HESPERIA • Hesperia Unified School District Board President Chris Bentley called a special meeting last week regarding the termination of Superintendent Mark McKinney, three of his top cabinet members and other unspecified employees.
Although the planned special meeting was subsequently canceled, it underscores growing tensions and claims and counter-claims about what critics say are Bentley's bullying tactics.
Anthony Riley, one of two board members who has began to speak out, said Bentley's bullying has been a persistent problem since he was elected to his position in the fall of 2008.
"I was shocked he canceled the meeting," Riley said. "But he was using this special meeting as means of instilling fear in the superintendent and the cabinet. It's his tactic to get his way."
The cabinet includes three positions, which are held by Jovy Yankaskas, David McLaughlin and Karen Kelly. Bentley did not respond to phone or emailed questions regarding this meeting, but knowledgeable sources said that Bently called the meeting in animosity because Superintendent McKinney had a frank discussion with him regarding his behavior.
Riley, whose term is up this fall, said he has witnessed firsthand the destruction caused by Bentley since he first took office. As an example, Riley and Hardy Black, another board member, provided the Daily Press with several lists of the hundreds of public records requests that Bentley has made during his four years on the board.
"Frustrated secretaries cry while their supervisors tremble in fear and outrage when they realize that Bentley is disrupting their department and gunning for them," Black wrote of Bentley on his first term report card. "Mr. Bentley uses these demands as a tool to harass and intimidate more than as a means to get meaningful information."
Riley and Black say the remaining two board members, Niccole Childs and Eric Swanson, have closely aligned themselves with their president in an attempt to "go along to get along." Both Childs and Swanson could not be reached by phone for comment on Tuesday.
"He is relentless in his tactics," Riley said. "The safer thing to do was to remain silent, but it's time for the silent majority in this district to be vocal."
In early 2011, after noticing a problem between Bentley and other employees, two district officials spoke up at board meetings and soon found themselves without a job. One of those people was Matt Spencer, who was the assistant superintendent of personnel services.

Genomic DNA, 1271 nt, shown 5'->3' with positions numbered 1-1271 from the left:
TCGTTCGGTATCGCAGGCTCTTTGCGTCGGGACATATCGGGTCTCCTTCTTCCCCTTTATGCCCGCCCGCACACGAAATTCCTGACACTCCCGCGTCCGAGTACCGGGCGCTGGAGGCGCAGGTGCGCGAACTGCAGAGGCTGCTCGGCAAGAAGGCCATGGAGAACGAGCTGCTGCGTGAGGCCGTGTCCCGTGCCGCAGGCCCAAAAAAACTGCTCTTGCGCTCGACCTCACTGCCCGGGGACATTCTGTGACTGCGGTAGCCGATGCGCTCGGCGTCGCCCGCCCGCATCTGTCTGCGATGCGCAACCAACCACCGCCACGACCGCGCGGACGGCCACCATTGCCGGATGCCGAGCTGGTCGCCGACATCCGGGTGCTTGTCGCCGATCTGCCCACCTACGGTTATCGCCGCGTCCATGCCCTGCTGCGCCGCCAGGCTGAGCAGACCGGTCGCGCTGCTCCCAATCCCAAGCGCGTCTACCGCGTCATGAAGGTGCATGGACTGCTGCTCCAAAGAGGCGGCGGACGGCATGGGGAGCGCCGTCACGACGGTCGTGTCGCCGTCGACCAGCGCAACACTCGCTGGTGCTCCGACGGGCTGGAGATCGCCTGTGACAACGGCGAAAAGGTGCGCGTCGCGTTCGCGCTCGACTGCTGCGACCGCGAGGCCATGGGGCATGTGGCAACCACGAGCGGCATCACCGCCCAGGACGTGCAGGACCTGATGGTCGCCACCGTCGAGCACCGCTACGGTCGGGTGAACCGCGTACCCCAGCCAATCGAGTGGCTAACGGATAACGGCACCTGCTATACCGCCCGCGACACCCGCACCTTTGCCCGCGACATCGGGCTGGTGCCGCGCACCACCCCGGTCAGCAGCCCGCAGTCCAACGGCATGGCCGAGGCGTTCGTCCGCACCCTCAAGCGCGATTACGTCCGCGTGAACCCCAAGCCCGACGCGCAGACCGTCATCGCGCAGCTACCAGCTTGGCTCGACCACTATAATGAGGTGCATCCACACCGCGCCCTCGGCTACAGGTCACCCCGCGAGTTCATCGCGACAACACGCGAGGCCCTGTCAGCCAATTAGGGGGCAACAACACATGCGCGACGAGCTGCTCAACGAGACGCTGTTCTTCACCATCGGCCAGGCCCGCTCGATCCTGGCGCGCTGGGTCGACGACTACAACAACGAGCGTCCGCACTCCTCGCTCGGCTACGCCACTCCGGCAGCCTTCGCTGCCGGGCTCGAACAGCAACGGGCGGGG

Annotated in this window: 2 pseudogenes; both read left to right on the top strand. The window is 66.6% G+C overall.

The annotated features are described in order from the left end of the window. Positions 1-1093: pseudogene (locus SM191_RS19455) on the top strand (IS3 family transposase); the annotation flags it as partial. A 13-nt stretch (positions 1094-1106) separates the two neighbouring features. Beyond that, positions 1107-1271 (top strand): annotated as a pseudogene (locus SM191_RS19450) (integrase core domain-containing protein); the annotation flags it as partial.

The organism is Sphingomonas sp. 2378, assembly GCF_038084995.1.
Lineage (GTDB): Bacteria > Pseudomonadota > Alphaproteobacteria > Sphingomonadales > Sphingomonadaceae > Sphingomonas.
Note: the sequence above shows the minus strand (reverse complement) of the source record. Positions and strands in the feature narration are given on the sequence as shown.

Spencer believes he was fired because of a "direct conversation" he had with Bentley regarding a workplace bullying issue that several employees brought to his attention.
Ironically, Spencer was well-versed in workplace abuse, and is currently a senior consultant for the Workplace Bullying Institute. When he took his position at the Hesperia School District office, Spencer said he noticed that Bentley exhibited classic signs of a "bully" who used fear, intimidation and threats to get his way.
"I have no regrets about what I did," Spencer said. "My only regret was leaving behind a lot of good people who were being pummeled. I couldn't pursue justice for them. I had to leave my colleagues behind and that's haunting for me."
Spencer said that he wished he could have had an item agendized so that the Board of Education could have been able to investigate the claims made against Bentley.
A copy of an official letter written on behalf of HUSD employees, dated Feb. 14, 2011, to the board of trustees states "we urge the board to conduct the investigation, thus giving an opportunity to officially report offensive, unprofessional and abusive conduct they have been subjected to (by Bentley) — conduct that has no place in an educational working environment."
"It could have been different, but there was no investigation, no justice," Spencer said. "We just wanted this (bullying) stopped."
One of Bentley's opponents for the election, Ella "Lee" Rogers, said that HUSD is now a "mess," with Bentley to blame. Political campaigning aside, Rogers said that Bentley's actions to threaten the superintendent and his cabinet were "unconscionable."
"How dare anybody be so presumptuous that they put people in so much stress," Rogers said. "We've got to get the district straightened out again. We can't have this bullying going on."
Superintendent McKinney said his termination is not an agenda item at this time. When asked if he thinks the issue of his termination will come up again, McKinney simply answered, "I don't think so."